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By Collin Breaux | Email: | Twitter: @collin_breaux

An annexation agreement between the Santa Margarita Water District (SMWD) and City of San Juan Capistrano was approved by the San Juan Capistrano City Council during a regular council meeting on Tuesday, Jan. 21.

The agreement means the city’s water and sewer utility systems will be transferred to SMWD. City Finance Director Ken Al-Imam said the agreement was a “major milestone” in the reorganization of utilities and builds upon a previously approved memorandum of understanding between both agencies.

The SMWD Board of Directors approved the annexation agreement during a meeting of their own on Friday, Jan. 17. There will be a “modest” initial rate reduction, though water rates will then gradually rise over the years.

“Water costs go up. They just do,” City Councilmember Derek Reeve said. “When I advocate for this, I always say, ‘Your water rates are not going down.’ The reason this is important is because they’re not going to go up as high as they would have if we ran it ourselves.”

Reeve also said San Juan Capistrano residents will be able to vote for SMWD board members.

The annexation agreement will provide for $25 million of capital investment over 10 years by SMWD and transfer of assets, water rights, and responsibilities of ownership to SMWD. Benefits cited by SMWD representatives include residents being able to participate in regional water reliability projects.

Betty Olson, president of the SMWD Board of Directors, said it “seemed hard to believe a year has passed since the district presented its case for annexation.”

“I would like to thank both the staff of the City of San Juan Capistrano and the district for their comprehensive and excellent work in preparing this agreement,” Olson said.

Roger Bütow, executive director for Clean Water Now, a regional organization devoted to safe and sustainable water supplies, said the agreement will bring a consolidation, and people having power over government is critical.

“Our water districts should be controlling water. The world of water has become so complicated,” Bütow said. “Let the water districts handle it. I think you’re making a very intelligent decision.”

The annexation agreement now moves into the Local Agency Formation Commission (LAFCO) consideration phase, whereby LAFCO staff will review the agreement and then present it to the LAFCO Board of Commissioners. Once the City of San Juan Capistrano and SMWD have completed all aspects of the LAFCO process, LAFCO is expected to issue a certificate of completion.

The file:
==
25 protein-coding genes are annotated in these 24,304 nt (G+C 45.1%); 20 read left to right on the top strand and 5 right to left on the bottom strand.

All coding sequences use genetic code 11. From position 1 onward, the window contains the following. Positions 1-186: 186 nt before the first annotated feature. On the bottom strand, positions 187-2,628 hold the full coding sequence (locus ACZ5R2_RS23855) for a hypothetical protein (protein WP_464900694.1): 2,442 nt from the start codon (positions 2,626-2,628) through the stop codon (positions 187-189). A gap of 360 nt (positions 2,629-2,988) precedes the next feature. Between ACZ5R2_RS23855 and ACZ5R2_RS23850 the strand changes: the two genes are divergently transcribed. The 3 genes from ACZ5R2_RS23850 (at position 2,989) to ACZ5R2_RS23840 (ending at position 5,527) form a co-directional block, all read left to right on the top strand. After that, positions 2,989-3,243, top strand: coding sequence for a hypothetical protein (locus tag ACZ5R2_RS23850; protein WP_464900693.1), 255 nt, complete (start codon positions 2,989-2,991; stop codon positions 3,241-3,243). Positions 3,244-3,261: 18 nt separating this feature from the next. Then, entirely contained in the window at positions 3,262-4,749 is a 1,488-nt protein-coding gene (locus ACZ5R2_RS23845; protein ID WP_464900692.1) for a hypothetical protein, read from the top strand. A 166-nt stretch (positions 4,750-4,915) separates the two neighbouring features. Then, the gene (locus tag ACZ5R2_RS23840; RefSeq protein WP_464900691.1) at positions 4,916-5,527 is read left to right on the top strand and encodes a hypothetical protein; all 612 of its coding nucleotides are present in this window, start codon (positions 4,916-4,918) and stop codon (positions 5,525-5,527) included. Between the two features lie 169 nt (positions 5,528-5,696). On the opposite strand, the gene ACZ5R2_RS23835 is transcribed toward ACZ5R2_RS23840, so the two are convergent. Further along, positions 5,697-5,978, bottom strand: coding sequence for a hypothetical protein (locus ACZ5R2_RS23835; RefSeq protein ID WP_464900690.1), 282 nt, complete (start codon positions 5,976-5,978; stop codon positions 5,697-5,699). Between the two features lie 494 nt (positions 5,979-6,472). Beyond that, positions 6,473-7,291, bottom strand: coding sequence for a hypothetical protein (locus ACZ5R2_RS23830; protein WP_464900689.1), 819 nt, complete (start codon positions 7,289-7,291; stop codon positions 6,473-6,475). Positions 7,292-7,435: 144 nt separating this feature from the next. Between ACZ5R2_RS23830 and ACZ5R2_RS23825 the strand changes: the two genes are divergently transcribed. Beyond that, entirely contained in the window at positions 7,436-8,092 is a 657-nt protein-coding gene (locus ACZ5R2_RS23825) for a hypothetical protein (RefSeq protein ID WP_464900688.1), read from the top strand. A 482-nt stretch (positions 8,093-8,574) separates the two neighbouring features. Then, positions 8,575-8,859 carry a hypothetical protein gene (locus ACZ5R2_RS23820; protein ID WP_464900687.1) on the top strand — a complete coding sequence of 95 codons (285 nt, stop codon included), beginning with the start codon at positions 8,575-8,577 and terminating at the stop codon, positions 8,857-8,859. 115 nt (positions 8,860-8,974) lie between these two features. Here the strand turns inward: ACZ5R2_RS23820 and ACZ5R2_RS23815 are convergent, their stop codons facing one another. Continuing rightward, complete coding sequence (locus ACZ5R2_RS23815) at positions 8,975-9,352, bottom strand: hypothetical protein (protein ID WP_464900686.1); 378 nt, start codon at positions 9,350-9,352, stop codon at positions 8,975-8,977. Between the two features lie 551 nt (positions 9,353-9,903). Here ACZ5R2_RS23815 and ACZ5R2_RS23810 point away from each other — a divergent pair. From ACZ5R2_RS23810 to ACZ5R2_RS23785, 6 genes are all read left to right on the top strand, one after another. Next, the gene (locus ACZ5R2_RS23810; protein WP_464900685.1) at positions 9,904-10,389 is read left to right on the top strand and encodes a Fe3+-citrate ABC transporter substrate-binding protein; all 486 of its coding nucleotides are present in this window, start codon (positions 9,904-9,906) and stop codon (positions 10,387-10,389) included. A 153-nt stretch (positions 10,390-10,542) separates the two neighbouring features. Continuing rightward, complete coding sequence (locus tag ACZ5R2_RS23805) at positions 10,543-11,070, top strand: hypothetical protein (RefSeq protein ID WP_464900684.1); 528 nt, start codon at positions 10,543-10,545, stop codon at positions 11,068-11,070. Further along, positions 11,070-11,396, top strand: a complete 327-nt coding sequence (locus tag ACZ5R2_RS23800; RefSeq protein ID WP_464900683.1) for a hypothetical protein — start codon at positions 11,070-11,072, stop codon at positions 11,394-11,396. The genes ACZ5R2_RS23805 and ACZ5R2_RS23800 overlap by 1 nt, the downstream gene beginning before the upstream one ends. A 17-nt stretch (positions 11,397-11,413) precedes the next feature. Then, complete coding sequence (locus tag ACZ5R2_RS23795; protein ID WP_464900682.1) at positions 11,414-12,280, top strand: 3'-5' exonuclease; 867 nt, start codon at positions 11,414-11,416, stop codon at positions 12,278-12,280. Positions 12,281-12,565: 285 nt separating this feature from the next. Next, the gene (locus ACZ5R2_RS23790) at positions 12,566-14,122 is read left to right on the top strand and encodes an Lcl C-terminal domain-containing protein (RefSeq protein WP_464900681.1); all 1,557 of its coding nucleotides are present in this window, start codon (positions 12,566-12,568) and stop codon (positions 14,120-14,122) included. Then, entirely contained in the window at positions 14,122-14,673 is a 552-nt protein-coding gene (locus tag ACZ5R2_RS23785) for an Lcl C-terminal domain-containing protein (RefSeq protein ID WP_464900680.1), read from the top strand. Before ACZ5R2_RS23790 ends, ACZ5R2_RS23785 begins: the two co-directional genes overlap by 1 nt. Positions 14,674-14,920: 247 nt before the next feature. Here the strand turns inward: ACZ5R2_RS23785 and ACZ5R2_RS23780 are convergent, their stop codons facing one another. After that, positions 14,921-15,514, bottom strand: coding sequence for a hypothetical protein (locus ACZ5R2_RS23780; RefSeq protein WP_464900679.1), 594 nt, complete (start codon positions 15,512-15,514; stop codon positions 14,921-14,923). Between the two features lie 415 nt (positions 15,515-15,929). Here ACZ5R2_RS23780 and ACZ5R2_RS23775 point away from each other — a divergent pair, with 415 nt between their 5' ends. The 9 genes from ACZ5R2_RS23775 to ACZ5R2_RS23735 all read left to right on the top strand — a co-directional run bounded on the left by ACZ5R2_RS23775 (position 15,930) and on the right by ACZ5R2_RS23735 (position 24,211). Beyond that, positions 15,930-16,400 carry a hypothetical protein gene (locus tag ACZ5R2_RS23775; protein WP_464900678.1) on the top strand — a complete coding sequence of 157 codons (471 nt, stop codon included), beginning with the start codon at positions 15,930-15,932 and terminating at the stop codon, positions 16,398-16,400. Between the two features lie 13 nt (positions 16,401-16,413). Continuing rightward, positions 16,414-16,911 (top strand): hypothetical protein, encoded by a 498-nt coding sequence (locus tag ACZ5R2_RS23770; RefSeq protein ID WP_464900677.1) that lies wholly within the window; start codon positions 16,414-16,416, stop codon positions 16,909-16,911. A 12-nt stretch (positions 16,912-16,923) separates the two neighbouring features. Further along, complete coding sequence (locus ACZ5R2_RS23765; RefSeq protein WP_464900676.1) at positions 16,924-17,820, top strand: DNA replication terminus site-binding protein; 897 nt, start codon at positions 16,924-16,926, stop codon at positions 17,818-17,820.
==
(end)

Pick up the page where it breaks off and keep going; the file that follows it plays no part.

“Barring unforeseen setbacks or difficulties, we expect the utilities reorganization will be completed and the transfer executed sometime in the summer or fall of this year,” Al-Imam said.

SMWD is constructing the Trampas Canyon Reservoir and Dam south of Ortega Highway on land acquired from Rancho Mission Viejo to store recycled water. In other city council meeting news, the council also approved a resolution for a five-year lease with SJC Mission Ventures, LLC on portions of land around the former Mission Grill site downtown. In addition, the council recognized the San Juan Capistrano Garden Club for their work to beautify the La Sala Courtyard. It was also announced the council had decided during a closed session to defend a lawsuit the City of Santa Ana had brought against San Juan Capistrano, Dana Point, and San Clemente regarding homelessness.

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comments (1)

  • Hopefully my use of “controlled” wasn’t nor will be misconstrued., I didn’t mean to imply dictatorial: I meant relieve them of the burden of the increasing complexities of water regulations, supplies and infrastructure.
    This should include redistributing, re-directing the responsibility & accountability factors for the public’s benefit by making provider utilities answerable via the ballot box.
    My home town of Laguna Beach got pushy, annexed our water district 20 years ago and since then our council appoints via campaign nepotism, our residents no longer have a direct say-so vote. We’re stuck with political rubber-stamping appointees, extensions of elected mischief that as long as they toe the party line sit on our board indefinitely.
    I have begun dialogue with Laguna’s community activists to reverse that annexation, having learned the multiple benefits from the SJC/SMWD merger—–I do believe that divesting, turning Laguna’s drinking and wastewater systems over to South Coast Water District would be a smarter, better fit.
    As I said at the Council podium, SJC is an example of situation that begs for specialists, a small city that like many in SOC has more than enough burning issues on their plates.
    The better our science, the more we learn about persistent (some termed “forever”) substances/chemicals entering our supply chains by inadvertently.
    Water utilities are highly regulated, their personnel trained and staffed to be more thorough guardians and stewards of safe, healthy supplies.
    Their boards are populated with savvy veterans, extremely knowledgeable water people. No offense to council members in our SOC cities, but water is not their forte or sole focus,
    Then too Councils are not full-time employees either, no one should expect expertise in esoteric fields by barely part-time servants.
    A reasonable analogy is that GP doctors don’t perform advanced diagnostic and surgery tasks like specialists do. We should want the best fit for our mutual future in the water world, You aren’t just what you eat, but perhaps more importantly what you drink and bathe in too!

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